Publishing or Perishing in the 21st Century

Part of living the life of the modern academic is being able to embody the world ahead in your working practices rather than fearing it and being trapped in the past. Though, as we all know, established practices are often imposed on us that we may feel powerless to resist. To be successful, the young scholar of today needs to satisfy the needs of tradition, but also look like they embody the future so that they are able to adjust to the vast and dizzying changes in the industry – the most important of which looks like the move towards open access which seems to be the slowly gathering academic answer to the internet (yes, the answer took 20 years… welcome to the club!).

All academics know the phrase ‘publish or perish’. In days gone by this could be typically realised via an outwardly simple, but actually torturous and long drawn out process:

  • Write a working paper
  • Take it to a conference and present it
  • Get feedback from your more (or less) friendly peer group
  • Rework it and submit it to a publisher
  • Wait (typically) for 1-2 years for a decision. This can be: Notification of publication; notification to revise and resubmit (delivered with feedback on what is required to make the grade); notification of rejection (then you begin the whole process again).

In the modern era, things are so much different. There are so many other ways that an academic can ‘publish’ and get feedback. Blogs, journalism, own website/pages, etc. (Examples of mine are hyperlinked for indications of what I mean). However, the established practice that is informed by the past punishes an academic who embodies this new world too much as those publications are not typically ‘scholarly’ – no matter how high their impact or readership may be, or how open access they are. This, understandably causes frustration for the forward looking academic who wants their work to be read more than by the typically double (maybe triple) digit numbers who will read any typical journal article which is often gated behind prohibitive access fees.

My answer to this (as a forward looking academic) is to follow the ‘one for the system, one for me’ model. For example, I am bound as a faculty member of an institution that is research active to have a set number of scholarly outputs (in the UK this falls under the REF framework). These outputs are, of course, still bound by the established definitions of what a scholarly work is… a journal article or a research book/monograph most typically. So, in any given period I try to have a range of projects on the go, with at least one being measured as an established scholarly output, and at least one being open access.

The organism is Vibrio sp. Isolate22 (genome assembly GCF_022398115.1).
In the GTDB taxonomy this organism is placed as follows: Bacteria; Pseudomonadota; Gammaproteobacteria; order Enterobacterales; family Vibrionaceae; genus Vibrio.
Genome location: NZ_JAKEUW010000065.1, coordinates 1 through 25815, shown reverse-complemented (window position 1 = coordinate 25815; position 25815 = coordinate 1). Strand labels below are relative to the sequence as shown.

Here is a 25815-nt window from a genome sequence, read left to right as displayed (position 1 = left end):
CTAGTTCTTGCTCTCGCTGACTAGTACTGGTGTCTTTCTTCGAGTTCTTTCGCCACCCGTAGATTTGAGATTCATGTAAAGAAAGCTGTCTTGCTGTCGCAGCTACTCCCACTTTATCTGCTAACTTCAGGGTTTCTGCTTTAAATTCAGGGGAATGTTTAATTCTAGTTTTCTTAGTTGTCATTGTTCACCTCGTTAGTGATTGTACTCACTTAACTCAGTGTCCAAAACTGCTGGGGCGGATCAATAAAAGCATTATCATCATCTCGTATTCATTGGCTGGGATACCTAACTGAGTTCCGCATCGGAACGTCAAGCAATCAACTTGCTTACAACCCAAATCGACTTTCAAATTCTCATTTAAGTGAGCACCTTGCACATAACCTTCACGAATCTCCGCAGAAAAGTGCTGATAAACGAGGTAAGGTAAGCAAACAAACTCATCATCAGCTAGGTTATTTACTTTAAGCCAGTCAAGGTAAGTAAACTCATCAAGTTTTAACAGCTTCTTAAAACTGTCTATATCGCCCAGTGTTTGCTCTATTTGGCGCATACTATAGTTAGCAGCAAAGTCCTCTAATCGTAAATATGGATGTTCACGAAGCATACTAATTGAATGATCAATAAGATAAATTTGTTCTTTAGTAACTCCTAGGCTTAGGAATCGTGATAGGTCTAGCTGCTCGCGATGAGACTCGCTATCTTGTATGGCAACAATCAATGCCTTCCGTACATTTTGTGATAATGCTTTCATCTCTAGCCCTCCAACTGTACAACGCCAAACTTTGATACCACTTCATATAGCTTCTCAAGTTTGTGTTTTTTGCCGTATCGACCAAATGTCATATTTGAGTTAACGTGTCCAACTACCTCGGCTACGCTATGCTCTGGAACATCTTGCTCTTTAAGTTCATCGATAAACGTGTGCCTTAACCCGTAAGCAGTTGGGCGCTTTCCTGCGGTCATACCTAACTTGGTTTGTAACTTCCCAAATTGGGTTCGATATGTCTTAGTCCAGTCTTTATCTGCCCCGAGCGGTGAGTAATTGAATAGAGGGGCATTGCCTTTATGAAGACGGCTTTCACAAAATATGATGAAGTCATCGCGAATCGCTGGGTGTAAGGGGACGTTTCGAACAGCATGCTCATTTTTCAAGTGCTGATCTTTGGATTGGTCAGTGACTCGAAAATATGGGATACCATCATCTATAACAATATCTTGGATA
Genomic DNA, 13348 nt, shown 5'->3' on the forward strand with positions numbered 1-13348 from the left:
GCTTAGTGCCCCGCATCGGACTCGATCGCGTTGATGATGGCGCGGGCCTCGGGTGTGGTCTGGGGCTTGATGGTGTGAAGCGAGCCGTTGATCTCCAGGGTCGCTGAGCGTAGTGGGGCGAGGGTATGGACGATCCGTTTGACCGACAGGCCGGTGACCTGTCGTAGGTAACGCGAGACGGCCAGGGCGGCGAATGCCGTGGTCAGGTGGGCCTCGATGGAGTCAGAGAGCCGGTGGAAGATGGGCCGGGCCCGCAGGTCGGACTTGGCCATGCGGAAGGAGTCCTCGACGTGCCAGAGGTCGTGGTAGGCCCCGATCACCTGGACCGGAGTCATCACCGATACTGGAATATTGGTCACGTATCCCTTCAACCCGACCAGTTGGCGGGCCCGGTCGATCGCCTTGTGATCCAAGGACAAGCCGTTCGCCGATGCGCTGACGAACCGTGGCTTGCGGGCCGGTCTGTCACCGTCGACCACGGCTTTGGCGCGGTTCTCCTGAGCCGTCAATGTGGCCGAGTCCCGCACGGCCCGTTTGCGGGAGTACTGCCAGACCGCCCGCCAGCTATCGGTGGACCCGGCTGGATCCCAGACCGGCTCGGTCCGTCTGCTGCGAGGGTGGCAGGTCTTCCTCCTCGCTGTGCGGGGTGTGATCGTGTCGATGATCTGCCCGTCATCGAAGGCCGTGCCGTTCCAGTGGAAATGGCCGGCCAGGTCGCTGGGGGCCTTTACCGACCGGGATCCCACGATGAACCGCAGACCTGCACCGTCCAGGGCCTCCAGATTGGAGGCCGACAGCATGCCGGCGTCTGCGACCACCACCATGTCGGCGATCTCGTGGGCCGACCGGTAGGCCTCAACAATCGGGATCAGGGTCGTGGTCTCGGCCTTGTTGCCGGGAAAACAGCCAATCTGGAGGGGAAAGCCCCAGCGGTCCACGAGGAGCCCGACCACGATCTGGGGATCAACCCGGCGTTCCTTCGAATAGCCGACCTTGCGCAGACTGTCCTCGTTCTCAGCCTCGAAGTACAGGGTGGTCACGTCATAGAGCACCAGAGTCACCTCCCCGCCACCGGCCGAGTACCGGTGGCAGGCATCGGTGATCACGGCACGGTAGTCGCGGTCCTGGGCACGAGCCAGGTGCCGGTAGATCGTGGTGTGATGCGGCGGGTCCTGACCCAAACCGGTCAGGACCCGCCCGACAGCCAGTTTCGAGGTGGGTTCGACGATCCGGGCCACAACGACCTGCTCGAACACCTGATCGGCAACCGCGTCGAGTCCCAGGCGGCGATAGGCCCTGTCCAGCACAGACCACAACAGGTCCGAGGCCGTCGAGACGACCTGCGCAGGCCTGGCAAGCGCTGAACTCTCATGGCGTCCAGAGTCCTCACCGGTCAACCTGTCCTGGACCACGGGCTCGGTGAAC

In the hope that I can be a bit more specific to help any other young scholars or PhD students reading this post, I’ll now give a snapshot of the last 4 weeks of my working life which reflects the ongoing work preparing my publications/research schedule for the next 18-24 months. Obviously I’m not holding myself up as a model for anyone (!!) this is just an example for any interested reader:

1) Developing two open access books with E-International Relations. Both of these I will co-edit and author sections of. One will be a foundational textbook for IR beginners and the other a companion volume introducing IR theory in a novel and accessible way. E-IR will publish both in 2016 as paperback copies with freely available ebooks (like the ones here). Neither of these are counted as a scholarly output in the UK as they are not research products – rather, student facing materials. So, this is somewhat ‘one for me’ via the analogy above – but really one for service/vocation.

2) Putting the finishing touches to a co-authored journal article for an established journal. Obviously, this is one for the system. However, something I enjoy doing as I know (hope) that it will be read by those in my own narrow field of specialism. Note, I am also waiting for another article submitted last year to be returned with a decision – so effectively there are two such articles on the boil.

3) Writing posts for this blog and working on other ‘extra-curricular’ activities such as the time I put into running E-IR as its Editor-in-Chief. Again, this is one for me – something I do because I enjoy it and feel it is worthwhile. None of this is paid work or part of an official contract/workload.

Of course, I have also been teaching, grading and doing administration and service at my institution. I have not been on research/writing leave! Academia today is really only a place that fits those who have a burning passion for teaching and research to overcome the long working hours and accompanying stress. For those rare creatures, it is worth it, especially when you see the work you do in print so it can be of benefit to others inside and outside of your classroom.

Further Reading on E-International Relations

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